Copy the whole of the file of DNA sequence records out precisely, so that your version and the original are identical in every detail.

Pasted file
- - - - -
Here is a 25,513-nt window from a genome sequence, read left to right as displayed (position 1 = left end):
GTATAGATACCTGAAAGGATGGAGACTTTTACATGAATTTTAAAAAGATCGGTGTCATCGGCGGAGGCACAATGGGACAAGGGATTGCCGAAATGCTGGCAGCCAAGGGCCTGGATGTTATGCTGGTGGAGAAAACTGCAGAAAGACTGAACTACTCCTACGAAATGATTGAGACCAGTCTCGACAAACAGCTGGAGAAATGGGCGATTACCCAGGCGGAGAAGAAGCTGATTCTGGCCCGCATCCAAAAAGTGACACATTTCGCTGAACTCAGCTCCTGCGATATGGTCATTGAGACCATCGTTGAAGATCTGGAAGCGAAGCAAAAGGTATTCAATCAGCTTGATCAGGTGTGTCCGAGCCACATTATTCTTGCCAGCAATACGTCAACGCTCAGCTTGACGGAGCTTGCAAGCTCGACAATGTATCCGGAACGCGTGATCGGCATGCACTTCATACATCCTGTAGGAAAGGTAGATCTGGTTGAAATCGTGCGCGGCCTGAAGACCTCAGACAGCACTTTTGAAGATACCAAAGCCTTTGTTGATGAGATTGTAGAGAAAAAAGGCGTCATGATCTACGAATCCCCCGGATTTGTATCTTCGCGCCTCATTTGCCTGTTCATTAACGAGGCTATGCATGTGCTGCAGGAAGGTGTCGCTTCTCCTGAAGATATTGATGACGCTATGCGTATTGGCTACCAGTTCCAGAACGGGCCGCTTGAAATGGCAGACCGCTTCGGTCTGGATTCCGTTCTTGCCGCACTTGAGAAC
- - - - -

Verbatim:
Here is a 25,513-nt window from a genome sequence, read left to right as displayed (position 1 = left end):
GTATAGATACCTGAAAGGATGGAGACTTTTACATGAATTTTAAAAAGATCGGTGTCATCGGCGGAGGCACAATGGGACAAGGGATTGCCGAAATGCTGGCAGCCAAGGGCCTGGATGTTATGCTGGTGGAGAAAACTGCAGAAAGACTGAACTACTCCTACGAAATGATTGAGACCAGTCTCGACAAACAGCTGGAGAAATGGGCGATTACCCAGGCGGAGAAGAAGCTGATTCTGGCCCGCATCCAAAAAGTGACACATTTCGCTGAACTCAGCTCCTGCGATATGGTCATTGAGACCATCGTTGAAGATCTGGAAGCGAAGCAAAAGGTATTCAATCAGCTTGATCAGGTGTGTCCGAGCCACATTATTCTTGCCAGCAATACGTCAACGCTCAGCTTGACGGAGCTTGCAAGCTCGACAATGTATCCGGAACGCGTGATCGGCATGCACTTCATACATCCTGTAGGAAAGGTAGATCTGGTTGAAATCGTGCGCGGCCTGAAGACCTCAGACAGCACTTTTGAAGATACCAAAGCCTTTGTTGATGAGATTGTAGAGAAAAAAGGCGTCATGATCTACGAATCCCCCGGATTTGTATCTTCGCGCCTCATTTGCCTGTTCATTAACGAGGCTATGCATGTGCTGCAGGAAGGTGTCGCTTCTCCTGAAGATATTGATGACGCTATGCGTATTGGCTACCAGTTCCAGAACGGGCCGCTTGAAATGGCAGACCGCTTCGGTCTGGATTCCGTTCTTGCCGCACTTGAGAAC